Happy Birthday Linux Today, OpenSSH, and Google
The first story wasn't even about Linux; it was about the release of Apache 1.3.2. Dave Whitinger posted that story at this time in the early morning of September 28, 1998 (Eastern time).
77,029 stories later, here we are. The most-widely read Linux and open source news digest in the world. Just about 80,000 visitors stop by on a daily basis to catch up on events and news in the Linux world, from all across the planet.
Whenever we hit this anniversary date, it is amazing to me how much LT means to so many people. There are days when it seems impossible to keep up with the feedback, good and bad.
It seems such a simple concept: gather a bunch of links together that point to stories that interest Linux users and observers. Post them at regular intervals throughout the day and night. Give people a place to discuss their thoughts and reactions to these stories.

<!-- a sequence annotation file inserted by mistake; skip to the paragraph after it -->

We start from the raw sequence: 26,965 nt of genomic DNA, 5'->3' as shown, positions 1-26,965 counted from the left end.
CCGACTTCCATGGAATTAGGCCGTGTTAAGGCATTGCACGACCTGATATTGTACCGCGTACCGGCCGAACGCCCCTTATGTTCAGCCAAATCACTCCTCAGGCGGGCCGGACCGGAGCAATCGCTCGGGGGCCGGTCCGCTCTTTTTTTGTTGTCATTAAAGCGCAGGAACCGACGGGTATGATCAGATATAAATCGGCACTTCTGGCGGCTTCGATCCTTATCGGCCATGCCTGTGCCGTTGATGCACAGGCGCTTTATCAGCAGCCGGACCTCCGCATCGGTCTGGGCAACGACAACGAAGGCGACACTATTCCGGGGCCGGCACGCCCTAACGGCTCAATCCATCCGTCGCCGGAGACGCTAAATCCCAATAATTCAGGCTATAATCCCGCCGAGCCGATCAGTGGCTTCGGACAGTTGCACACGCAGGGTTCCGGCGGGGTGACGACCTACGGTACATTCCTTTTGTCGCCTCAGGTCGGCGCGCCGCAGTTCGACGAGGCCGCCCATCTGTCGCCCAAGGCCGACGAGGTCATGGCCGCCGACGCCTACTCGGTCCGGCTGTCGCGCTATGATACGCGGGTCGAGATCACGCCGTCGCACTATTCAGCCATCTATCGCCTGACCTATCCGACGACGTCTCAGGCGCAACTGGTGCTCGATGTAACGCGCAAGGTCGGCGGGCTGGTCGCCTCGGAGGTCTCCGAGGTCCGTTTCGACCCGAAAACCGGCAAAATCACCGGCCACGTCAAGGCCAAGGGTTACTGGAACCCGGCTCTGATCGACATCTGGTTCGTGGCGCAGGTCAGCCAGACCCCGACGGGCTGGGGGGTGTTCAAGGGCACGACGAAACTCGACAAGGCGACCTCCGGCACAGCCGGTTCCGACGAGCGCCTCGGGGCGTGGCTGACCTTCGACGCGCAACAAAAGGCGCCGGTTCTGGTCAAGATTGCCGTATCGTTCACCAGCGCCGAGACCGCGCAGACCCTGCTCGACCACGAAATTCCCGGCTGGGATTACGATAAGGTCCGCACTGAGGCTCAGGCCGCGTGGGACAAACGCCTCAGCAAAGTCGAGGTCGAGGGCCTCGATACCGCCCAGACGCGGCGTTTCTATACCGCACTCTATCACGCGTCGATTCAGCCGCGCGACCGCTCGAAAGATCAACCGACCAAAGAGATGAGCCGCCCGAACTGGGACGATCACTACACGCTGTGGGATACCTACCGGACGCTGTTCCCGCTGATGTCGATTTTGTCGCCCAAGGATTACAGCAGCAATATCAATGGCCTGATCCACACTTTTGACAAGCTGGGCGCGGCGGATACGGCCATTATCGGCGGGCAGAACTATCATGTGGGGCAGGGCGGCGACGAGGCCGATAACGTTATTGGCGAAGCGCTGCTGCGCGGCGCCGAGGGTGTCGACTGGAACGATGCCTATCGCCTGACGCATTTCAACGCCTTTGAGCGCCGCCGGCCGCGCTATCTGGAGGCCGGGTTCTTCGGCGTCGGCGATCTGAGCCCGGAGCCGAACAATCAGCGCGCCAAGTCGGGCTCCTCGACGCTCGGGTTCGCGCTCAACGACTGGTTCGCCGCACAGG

Today marks the 8th birthday of OpenSSH. Eight years ago today, Theo de Raadt made the first code commit to the OpenBSD repository for a new open source implementation of SSH client and server software. In the years since, OpenSSH has arguably become the single most used secure remote access software on the planet, deployed across pretty much every major operating system platform you can get. You can get a look at the growth of OpenSSH usage among SSH implementations across the Internet for yourself.
Google.com, a PageRank 10 homepage, turns 9 years old today, according to the special logo put up for the occasion (though many different days can be defined as Google’s birthday, and you may even consider Google to be as old as 12 years, depending where you put the “start” flag). To wrap up the history: Google started as a search engine, and it’s still a search engine today. Of course, it’s also trying to be much more today, in particular, an office suite processing information. But I’m sure we’ll see some more birthday logos before that turns to the kind of mainstream in which today’s market leaders are positioned. And we might see even more birthday logos pass by until Google truly understands information, but according to one of its co-founders, that’s where it’s headed.